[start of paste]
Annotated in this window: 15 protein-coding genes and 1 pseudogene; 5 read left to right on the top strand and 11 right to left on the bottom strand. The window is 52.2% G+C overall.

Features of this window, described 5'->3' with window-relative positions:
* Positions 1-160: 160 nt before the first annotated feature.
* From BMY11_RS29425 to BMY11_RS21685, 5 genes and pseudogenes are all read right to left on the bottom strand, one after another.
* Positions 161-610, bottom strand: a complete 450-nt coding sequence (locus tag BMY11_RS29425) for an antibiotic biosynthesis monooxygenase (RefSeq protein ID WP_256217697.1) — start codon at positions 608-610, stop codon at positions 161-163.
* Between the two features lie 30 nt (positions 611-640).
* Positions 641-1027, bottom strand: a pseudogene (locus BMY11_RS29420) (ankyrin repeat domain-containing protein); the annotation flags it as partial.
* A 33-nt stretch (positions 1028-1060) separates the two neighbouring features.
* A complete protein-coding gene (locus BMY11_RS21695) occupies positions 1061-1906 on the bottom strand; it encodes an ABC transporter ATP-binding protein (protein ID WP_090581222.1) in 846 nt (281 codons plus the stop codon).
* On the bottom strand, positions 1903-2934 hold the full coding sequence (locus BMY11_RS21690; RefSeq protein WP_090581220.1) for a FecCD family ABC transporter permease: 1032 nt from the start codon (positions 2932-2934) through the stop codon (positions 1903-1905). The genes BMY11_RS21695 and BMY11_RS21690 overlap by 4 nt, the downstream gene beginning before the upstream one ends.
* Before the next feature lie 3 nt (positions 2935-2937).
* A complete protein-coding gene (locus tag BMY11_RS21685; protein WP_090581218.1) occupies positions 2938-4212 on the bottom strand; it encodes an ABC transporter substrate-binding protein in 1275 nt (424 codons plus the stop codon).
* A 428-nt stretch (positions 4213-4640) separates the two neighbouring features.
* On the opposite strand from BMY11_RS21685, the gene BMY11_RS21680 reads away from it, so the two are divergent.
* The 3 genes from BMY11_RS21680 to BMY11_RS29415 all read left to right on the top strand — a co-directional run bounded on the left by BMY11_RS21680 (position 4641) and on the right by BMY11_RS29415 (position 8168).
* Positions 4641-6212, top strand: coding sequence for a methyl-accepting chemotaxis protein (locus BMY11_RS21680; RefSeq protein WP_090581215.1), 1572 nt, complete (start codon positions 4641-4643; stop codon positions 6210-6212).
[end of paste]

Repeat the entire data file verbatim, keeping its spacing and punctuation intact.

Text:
Annotated in this window: 15 protein-coding genes and 1 pseudogene; 5 read left to right on the top strand and 11 right to left on the bottom strand. The window is 52.2% G+C overall.

Features of this window, described 5'->3' with window-relative positions:
* Positions 1-160: 160 nt before the first annotated feature.
* From BMY11_RS29425 to BMY11_RS21685, 5 genes and pseudogenes are all read right to left on the bottom strand, one after another.
* Positions 161-610, bottom strand: a complete 450-nt coding sequence (locus tag BMY11_RS29425) for an antibiotic biosynthesis monooxygenase (RefSeq protein ID WP_256217697.1) — start codon at positions 608-610, stop codon at positions 161-163.
* Between the two features lie 30 nt (positions 611-640).
* Positions 641-1027, bottom strand: a pseudogene (locus BMY11_RS29420) (ankyrin repeat domain-containing protein); the annotation flags it as partial.
* A 33-nt stretch (positions 1028-1060) separates the two neighbouring features.
* A complete protein-coding gene (locus BMY11_RS21695) occupies positions 1061-1906 on the bottom strand; it encodes an ABC transporter ATP-binding protein (protein ID WP_090581222.1) in 846 nt (281 codons plus the stop codon).
* On the bottom strand, positions 1903-2934 hold the full coding sequence (locus BMY11_RS21690; RefSeq protein WP_090581220.1) for a FecCD family ABC transporter permease: 1032 nt from the start codon (positions 2932-2934) through the stop codon (positions 1903-1905). The genes BMY11_RS21695 and BMY11_RS21690 overlap by 4 nt, the downstream gene beginning before the upstream one ends.
* Before the next feature lie 3 nt (positions 2935-2937).
* A complete protein-coding gene (locus tag BMY11_RS21685; protein WP_090581218.1) occupies positions 2938-4212 on the bottom strand; it encodes an ABC transporter substrate-binding protein in 1275 nt (424 codons plus the stop codon).
* A 428-nt stretch (positions 4213-4640) separates the two neighbouring features.
* On the opposite strand from BMY11_RS21685, the gene BMY11_RS21680 reads away from it, so the two are divergent.
* The 3 genes from BMY11_RS21680 to BMY11_RS29415 all read left to right on the top strand — a co-directional run bounded on the left by BMY11_RS21680 (position 4641) and on the right by BMY11_RS29415 (position 8168).
* Positions 4641-6212, top strand: coding sequence for a methyl-accepting chemotaxis protein (locus BMY11_RS21680; RefSeq protein WP_090581215.1), 1572 nt, complete (start codon positions 4641-4643; stop codon positions 6210-6212).